Pat Keen - Cells Remain — Sungenre Review

Pat Keen – Cells Remain

Hailing from America’s heartland in the mid-west, Pat Keen intuitively grounds his alt-folk solo songwriting in an organic ambience which is attachment to the land the region is so well known for. Reconstructing classical folk compositions with his proclivity for jazzy experimentalism, Keen’s third LP, Cells Remain offers his most fully realised collection of songs yet. Thematically ambiguous due to a “subconscious sound-poetry turned into meaning later” style, Keen asks more questions through his moving melodies than he does offer answers, polarising those without patience.

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Earning his bachelor’s degree in jazz performance at the New England Conservatory in Boston, Keen has plied his bass skillset across a range of indie bands, the most notable being Guerrilla Toss. Starting his solo project in 2015, his debut LP Leaving and its 2017 follow up Albatross bore a lo-fi, folk-pop style à la (Sandy) Alex G. With few songs lasting longer than two minutes and jazz-induced tack changes aplenty, Keen’s latest record is conversely patient. Fully formed arrangements and instrumentation adds a polish to the compelling aural canvas. Whilst his least accessible album, repeated listens enrich the experience.

A sedate, ritualistic hymn, “Cell Song” sets a strong scene to open the record. Keen’s hums accompany rejuvenating arpeggios, each chord gushing against the backdrop of ambient bird sounds. Meditative verses build themselves around circular fingerpicking patterns that counter pulsing kick samples as Keen binds fate to physiology; “Cells remain in my bones, they refrain from any kind of change, bleeding in and out”. Similarly styled, “Lost And Found” follows as a soothingly wistful lullaby. Over gentle guitar, it tells the tale of the day-to-day adversities encountered travelling with a loved one; “I’m talkin’ loud and you’re talkin’ tough, I’m not havin’ fun, you’re not havin’ fun”. Synth and Adelyn Strei’s backing vocals in the chorus offer an understated RnB quality that both surprises and delights.

“Screens” is an apt amalgam of the old and the new. Simple strums move through progressions with a languid catharsis backed by glitching samples, pointing out a disdain for supplementing human interaction with technology; “Boring decisions keep me far away from this new kind of notion that you’ve said on the phone but not in person”. Blushes of piano give “Rot” more of a theatrical melancholy when paired with more rolling fingerpick licks. Evidence of Keen’s contemplative construction, more morose verse melodies arrive at a point of arrest and act to elevate the already ethereal chorus that bears a tragic resignation; “All this time, I’ve waited around, it must change soon, but maybe not, and if it’s not, I guess I’ll stay, spinning around, going insane”.

The contemporary jig of “Torch” offers the first up-tempo track on the record. Underpinned by a strong main two-chord progression and accompanying melody, Keen exhibits the unique contrabass clarinet with more driven lead guitar for a colourful composition. It’s a refreshing respite from the preceding sombre songs and segues nicely into the rhythmic fingerpicking of “Settler”. Like “Rot” before it, mystifying jazz-folk verses prelude the splendour of the chorus, made magical by Strei’s harmonies yet again.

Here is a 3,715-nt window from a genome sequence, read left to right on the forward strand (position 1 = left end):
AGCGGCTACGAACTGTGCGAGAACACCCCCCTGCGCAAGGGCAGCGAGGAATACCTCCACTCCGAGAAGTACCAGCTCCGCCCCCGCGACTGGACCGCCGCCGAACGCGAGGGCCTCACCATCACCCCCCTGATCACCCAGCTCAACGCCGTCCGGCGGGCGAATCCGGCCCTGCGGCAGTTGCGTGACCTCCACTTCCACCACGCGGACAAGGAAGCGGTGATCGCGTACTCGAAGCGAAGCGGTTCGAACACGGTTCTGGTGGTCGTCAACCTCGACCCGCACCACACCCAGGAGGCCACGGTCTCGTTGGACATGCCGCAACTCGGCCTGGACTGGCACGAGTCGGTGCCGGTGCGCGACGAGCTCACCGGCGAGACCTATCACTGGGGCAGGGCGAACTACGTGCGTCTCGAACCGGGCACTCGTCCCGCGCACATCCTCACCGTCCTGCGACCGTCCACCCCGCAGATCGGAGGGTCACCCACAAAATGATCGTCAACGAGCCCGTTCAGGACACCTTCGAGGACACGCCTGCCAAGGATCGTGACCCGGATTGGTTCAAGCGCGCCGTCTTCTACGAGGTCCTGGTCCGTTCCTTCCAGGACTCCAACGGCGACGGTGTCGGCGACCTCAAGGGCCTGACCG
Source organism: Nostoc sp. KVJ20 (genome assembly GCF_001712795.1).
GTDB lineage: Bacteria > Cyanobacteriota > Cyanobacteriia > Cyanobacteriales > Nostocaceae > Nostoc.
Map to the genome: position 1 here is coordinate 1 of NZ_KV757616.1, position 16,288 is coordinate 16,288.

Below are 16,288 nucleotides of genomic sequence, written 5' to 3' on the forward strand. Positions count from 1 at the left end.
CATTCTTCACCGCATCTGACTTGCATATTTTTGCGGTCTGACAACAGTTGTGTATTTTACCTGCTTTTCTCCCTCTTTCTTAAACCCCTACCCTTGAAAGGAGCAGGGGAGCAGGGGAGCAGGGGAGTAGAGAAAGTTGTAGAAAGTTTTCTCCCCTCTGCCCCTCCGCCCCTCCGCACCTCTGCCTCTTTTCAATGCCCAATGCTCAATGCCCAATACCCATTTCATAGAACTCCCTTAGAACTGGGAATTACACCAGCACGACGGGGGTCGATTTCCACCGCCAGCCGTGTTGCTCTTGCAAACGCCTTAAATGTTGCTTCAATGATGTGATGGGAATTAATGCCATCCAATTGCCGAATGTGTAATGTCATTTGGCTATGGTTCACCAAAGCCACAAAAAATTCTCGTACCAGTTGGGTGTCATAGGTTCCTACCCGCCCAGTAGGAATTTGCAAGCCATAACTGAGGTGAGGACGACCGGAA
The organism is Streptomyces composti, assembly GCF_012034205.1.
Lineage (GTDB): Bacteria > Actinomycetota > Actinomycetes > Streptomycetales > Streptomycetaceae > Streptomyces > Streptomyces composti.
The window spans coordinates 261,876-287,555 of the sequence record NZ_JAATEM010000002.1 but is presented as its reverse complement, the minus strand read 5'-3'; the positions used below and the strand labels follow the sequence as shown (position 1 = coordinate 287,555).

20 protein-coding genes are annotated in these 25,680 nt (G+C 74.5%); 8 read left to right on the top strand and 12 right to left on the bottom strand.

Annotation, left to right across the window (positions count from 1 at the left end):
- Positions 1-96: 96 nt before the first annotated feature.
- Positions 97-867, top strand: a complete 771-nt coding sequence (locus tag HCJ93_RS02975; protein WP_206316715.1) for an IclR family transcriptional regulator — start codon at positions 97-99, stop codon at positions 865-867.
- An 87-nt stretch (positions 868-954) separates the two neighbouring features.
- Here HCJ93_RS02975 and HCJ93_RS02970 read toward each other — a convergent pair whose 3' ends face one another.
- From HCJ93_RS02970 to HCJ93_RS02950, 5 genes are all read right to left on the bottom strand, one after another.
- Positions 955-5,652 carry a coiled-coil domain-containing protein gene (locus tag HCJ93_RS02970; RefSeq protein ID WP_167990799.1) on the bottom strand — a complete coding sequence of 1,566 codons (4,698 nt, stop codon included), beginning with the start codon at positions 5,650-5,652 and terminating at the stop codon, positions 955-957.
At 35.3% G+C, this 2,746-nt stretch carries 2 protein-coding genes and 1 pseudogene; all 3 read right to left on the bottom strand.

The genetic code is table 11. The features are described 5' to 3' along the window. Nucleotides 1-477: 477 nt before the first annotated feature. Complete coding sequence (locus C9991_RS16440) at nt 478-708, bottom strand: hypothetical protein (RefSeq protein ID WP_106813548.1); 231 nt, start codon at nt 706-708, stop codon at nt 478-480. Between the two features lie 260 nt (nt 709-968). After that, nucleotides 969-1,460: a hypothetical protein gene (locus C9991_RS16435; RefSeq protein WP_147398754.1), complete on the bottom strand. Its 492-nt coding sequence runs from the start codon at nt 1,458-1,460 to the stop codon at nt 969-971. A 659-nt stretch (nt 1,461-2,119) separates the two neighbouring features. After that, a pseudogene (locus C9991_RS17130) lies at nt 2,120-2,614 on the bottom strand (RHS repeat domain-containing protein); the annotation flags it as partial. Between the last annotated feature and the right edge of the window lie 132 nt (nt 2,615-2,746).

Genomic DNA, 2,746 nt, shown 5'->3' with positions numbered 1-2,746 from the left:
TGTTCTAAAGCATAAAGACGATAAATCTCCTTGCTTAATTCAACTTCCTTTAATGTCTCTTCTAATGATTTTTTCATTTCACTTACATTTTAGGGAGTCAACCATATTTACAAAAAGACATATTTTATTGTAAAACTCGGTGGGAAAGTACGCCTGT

“Make Me Right” casts off into more quirky alt-folk-pop areas through swirling synth and interjecting strumming. Keen’s vocals waft through the vibrant arrangement that teeters on the border of poise and pain. Whilst slower, “Fish Bowl” operates in a similar space of uncertainty, with Keen contemplating the importance of missed opportunities; “Here on the couch, waiting for daybreak, gone again somehow, feel my mistakes”. One of few songs embellished with drums, albeit in a minimalist fashion, the key vocal melody in each chorus is teased to perfection and enhanced with the underlying synth on one of the strongest takes from the album.

“Wrong” maintains a similar sense of minimalism, pairing transient keys with arpeggios. Complemented by jazz-induced flute lines, it takes some compelling twists and turns before arriving at the heart-wrenching sense of isolation through the chorus. Conversely comprehensive in its production of oozing synths and blossoming guitar strums, “Farmer” feels like an alt-country ballad. Shuffling along with a certain mysticism, Keen uses the natural landscape to express his existential apprehensions; “Stay here longer so I can ponder the brain and all entities, am I trying to impress the ways of society”.

In a moment of collective catharsis, “All Along” builds with each element of the ensemble being isolated before blossoming into a cohesive, concerted release. The conclusion exudes a moment of elation that is worth the weight so late in the piece. Closing the account is the demure detour of “Hot Face”. Flipping the preceding pattern, each verse holds an impactful hook before resolving into the ether of harmonics and open space. It’s one of few tracks that feels a little too obtuse in its explorations of altered rhythm and melodies, with Keen overplaying his jazz hand.

The first true deep dive into Pat Keen’s compositional ability is exactly that. Tempering his ear for affective hooks, coloured arrangements and a balanced experimentalism make Cells Remain a substantial success. Though the meaning of his music feels clouded in improv-based introspections about social psychology and existentialism, Pat Keen feeds the listener with enough to stimulate their own experience, provided their ears are vulnerable enough to hear it.

Cells Remain is released Friday, 21st August via Birdwatcher Records.